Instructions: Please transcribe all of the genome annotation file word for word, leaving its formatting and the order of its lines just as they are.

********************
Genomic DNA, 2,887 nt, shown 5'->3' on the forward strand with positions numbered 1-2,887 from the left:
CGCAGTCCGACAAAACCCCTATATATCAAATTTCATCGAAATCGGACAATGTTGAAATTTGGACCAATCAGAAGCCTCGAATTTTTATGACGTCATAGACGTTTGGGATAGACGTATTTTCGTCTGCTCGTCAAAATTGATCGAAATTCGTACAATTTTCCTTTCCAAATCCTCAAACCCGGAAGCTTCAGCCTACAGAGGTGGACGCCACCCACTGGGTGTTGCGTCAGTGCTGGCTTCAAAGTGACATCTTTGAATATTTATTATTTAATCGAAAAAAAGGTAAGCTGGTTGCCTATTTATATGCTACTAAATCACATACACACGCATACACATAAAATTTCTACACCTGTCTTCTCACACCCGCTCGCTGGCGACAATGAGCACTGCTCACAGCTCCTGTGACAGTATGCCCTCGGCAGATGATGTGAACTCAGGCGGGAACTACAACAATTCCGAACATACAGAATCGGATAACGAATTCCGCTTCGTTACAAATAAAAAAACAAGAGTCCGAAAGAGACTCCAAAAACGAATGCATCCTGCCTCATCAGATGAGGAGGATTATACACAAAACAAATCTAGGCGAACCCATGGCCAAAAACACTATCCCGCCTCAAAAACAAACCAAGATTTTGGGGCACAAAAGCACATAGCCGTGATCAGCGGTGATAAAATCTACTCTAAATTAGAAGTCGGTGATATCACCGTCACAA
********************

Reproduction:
Genomic DNA, 2,887 nt, shown 5'->3' on the forward strand with positions numbered 1-2,887 from the left:
CGCAGTCCGACAAAACCCCTATATATCAAATTTCATCGAAATCGGACAATGTTGAAATTTGGACCAATCAGAAGCCTCGAATTTTTATGACGTCATAGACGTTTGGGATAGACGTATTTTCGTCTGCTCGTCAAAATTGATCGAAATTCGTACAATTTTCCTTTCCAAATCCTCAAACCCGGAAGCTTCAGCCTACAGAGGTGGACGCCACCCACTGGGTGTTGCGTCAGTGCTGGCTTCAAAGTGACATCTTTGAATATTTATTATTTAATCGAAAAAAAGGTAAGCTGGTTGCCTATTTATATGCTACTAAATCACATACACACGCATACACATAAAATTTCTACACCTGTCTTCTCACACCCGCTCGCTGGCGACAATGAGCACTGCTCACAGCTCCTGTGACAGTATGCCCTCGGCAGATGATGTGAACTCAGGCGGGAACTACAACAATTCCGAACATACAGAATCGGATAACGAATTCCGCTTCGTTACAAATAAAAAAACAAGAGTCCGAAAGAGACTCCAAAAACGAATGCATCCTGCCTCATCAGATGAGGAGGATTATACACAAAACAAATCTAGGCGAACCCATGGCCAAAAACACTATCCCGCCTCAAAAACAAACCAAGATTTTGGGGCACAAAAGCACATAGCCGTGATCAGCGGTGATAAAATCTACTCTAAATTAGAAGTCGGTGATATCACCGTCACAA